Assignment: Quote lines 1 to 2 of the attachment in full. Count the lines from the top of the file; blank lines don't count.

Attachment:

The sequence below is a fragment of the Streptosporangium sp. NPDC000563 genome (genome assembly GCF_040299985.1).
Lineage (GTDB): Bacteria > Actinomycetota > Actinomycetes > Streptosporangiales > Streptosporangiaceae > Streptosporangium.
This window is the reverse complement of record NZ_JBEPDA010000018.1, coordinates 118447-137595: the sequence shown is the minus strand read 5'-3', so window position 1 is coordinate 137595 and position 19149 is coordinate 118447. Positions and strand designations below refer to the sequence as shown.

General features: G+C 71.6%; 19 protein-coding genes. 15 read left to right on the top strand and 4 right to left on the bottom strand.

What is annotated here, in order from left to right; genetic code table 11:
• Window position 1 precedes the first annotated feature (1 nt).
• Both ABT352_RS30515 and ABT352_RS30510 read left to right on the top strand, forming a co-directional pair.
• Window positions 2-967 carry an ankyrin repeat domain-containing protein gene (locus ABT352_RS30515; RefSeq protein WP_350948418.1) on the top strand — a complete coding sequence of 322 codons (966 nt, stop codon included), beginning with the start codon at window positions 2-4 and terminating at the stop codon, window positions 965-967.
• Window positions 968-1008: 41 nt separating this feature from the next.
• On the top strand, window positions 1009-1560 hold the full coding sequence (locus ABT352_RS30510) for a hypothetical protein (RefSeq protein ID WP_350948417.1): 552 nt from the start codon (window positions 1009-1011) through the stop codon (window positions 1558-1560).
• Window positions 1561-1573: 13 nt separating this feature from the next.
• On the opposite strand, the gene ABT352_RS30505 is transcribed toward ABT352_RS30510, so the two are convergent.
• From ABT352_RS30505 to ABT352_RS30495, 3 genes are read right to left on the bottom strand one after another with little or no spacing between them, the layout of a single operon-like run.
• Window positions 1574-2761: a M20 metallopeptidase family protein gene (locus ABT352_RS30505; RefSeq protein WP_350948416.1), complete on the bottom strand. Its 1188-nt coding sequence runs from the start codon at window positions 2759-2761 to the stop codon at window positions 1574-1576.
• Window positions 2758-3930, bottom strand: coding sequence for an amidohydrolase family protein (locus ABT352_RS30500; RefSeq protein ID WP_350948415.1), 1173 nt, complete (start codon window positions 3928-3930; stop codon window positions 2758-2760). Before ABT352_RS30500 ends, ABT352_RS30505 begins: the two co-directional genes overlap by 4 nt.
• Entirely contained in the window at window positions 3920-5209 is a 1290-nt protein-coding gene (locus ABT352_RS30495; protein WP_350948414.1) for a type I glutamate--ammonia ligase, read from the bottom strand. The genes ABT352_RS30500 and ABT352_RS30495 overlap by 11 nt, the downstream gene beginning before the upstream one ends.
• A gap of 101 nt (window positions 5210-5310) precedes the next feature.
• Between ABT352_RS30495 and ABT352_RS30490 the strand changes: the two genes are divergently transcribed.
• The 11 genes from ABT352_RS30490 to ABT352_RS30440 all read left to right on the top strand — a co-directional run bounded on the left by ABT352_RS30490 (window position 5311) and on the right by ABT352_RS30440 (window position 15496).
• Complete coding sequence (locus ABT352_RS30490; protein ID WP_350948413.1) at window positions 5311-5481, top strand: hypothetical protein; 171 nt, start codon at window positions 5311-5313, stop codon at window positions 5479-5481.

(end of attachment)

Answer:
The sequence below is a fragment of the Streptosporangium sp. NPDC000563 genome (genome assembly GCF_040299985.1).
Lineage (GTDB): Bacteria > Actinomycetota > Actinomycetes > Streptosporangiales > Streptosporangiaceae > Streptosporangium.